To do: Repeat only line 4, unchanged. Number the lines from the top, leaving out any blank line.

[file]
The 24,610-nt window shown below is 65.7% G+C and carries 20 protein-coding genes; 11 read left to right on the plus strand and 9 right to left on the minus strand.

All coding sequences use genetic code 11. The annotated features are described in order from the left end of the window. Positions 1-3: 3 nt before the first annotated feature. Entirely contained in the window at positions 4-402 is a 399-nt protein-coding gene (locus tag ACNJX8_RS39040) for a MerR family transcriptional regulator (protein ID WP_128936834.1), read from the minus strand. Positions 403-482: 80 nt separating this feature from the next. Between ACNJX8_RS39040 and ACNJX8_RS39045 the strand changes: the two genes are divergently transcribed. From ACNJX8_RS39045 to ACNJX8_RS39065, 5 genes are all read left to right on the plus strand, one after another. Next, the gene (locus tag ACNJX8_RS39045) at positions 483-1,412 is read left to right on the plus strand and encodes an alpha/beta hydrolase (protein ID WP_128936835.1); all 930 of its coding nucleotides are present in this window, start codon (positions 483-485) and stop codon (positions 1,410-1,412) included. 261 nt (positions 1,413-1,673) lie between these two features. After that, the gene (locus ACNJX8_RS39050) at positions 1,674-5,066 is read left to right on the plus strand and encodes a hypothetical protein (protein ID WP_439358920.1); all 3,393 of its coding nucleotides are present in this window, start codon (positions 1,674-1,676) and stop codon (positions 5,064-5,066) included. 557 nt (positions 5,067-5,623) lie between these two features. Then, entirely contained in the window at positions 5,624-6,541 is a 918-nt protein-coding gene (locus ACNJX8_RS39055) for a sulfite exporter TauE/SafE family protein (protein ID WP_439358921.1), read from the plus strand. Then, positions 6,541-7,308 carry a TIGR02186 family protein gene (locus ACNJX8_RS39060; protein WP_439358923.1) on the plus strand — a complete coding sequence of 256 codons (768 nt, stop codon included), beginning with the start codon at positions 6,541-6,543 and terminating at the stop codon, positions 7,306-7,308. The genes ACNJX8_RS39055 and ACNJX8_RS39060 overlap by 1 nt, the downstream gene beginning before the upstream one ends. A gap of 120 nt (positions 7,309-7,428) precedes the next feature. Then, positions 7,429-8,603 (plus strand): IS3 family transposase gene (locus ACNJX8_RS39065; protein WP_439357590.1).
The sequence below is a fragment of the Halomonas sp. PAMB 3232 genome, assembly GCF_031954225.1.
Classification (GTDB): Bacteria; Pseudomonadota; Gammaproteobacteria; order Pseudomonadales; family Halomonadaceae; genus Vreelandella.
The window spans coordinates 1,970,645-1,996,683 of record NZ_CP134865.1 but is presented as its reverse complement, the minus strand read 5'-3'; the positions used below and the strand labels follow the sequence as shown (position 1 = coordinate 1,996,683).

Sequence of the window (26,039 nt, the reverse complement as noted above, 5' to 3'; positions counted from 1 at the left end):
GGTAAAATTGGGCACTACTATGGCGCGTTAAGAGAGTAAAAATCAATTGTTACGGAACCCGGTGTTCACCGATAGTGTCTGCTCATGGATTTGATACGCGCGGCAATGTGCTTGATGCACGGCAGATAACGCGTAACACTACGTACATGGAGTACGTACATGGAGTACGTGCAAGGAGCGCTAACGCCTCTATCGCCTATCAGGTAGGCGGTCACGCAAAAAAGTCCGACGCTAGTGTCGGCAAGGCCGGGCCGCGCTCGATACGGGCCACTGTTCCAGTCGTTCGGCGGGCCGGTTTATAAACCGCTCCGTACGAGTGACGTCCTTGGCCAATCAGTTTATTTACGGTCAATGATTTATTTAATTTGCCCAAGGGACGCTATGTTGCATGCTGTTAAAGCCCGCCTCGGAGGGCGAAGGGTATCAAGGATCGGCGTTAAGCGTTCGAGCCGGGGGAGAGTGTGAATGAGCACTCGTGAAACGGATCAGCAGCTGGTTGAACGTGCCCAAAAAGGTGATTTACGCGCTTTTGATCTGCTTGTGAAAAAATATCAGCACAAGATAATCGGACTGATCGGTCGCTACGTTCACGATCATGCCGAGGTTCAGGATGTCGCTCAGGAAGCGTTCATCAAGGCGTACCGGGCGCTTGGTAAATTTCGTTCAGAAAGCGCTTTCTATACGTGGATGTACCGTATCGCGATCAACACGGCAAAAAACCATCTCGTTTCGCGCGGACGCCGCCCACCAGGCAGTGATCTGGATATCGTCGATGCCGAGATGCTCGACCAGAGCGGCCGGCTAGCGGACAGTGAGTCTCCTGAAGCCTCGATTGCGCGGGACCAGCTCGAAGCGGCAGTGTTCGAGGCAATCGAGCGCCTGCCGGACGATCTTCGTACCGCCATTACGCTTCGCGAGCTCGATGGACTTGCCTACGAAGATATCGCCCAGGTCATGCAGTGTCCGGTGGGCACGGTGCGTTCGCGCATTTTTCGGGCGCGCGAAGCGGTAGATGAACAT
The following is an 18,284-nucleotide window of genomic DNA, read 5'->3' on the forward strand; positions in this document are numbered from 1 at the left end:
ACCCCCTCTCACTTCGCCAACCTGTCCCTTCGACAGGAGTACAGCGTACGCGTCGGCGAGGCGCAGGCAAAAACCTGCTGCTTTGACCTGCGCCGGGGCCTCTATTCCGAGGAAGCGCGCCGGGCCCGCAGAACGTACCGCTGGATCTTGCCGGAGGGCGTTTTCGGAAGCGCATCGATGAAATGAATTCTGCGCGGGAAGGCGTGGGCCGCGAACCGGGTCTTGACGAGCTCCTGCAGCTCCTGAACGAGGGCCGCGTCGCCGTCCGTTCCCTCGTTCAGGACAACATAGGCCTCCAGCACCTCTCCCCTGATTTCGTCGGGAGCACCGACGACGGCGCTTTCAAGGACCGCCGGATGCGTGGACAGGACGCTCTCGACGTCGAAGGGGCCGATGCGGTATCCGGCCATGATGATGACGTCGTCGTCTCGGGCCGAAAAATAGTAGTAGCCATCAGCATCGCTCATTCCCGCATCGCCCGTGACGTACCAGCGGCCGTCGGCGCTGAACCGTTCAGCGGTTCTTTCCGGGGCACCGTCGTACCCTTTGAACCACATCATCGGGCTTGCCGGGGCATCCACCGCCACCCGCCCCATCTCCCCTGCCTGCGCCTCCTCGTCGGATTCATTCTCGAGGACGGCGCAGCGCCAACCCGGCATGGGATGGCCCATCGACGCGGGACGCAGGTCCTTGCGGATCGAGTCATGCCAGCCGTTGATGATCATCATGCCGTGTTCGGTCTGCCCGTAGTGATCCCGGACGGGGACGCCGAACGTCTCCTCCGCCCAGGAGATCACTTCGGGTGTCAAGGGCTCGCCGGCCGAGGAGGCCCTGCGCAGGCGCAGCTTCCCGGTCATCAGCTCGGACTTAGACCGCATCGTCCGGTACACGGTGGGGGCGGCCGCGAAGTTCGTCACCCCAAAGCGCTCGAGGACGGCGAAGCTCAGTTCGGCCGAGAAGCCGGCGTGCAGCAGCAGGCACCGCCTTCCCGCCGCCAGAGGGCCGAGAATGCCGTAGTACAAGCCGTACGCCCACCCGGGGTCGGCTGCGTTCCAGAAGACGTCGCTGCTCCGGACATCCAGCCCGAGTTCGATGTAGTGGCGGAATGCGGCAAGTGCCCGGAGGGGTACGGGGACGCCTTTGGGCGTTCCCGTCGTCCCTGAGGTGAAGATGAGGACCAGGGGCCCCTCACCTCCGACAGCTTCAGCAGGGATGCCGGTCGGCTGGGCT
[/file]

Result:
Classification (GTDB): Bacteria; Pseudomonadota; Gammaproteobacteria; order Pseudomonadales; family Halomonadaceae; genus Vreelandella.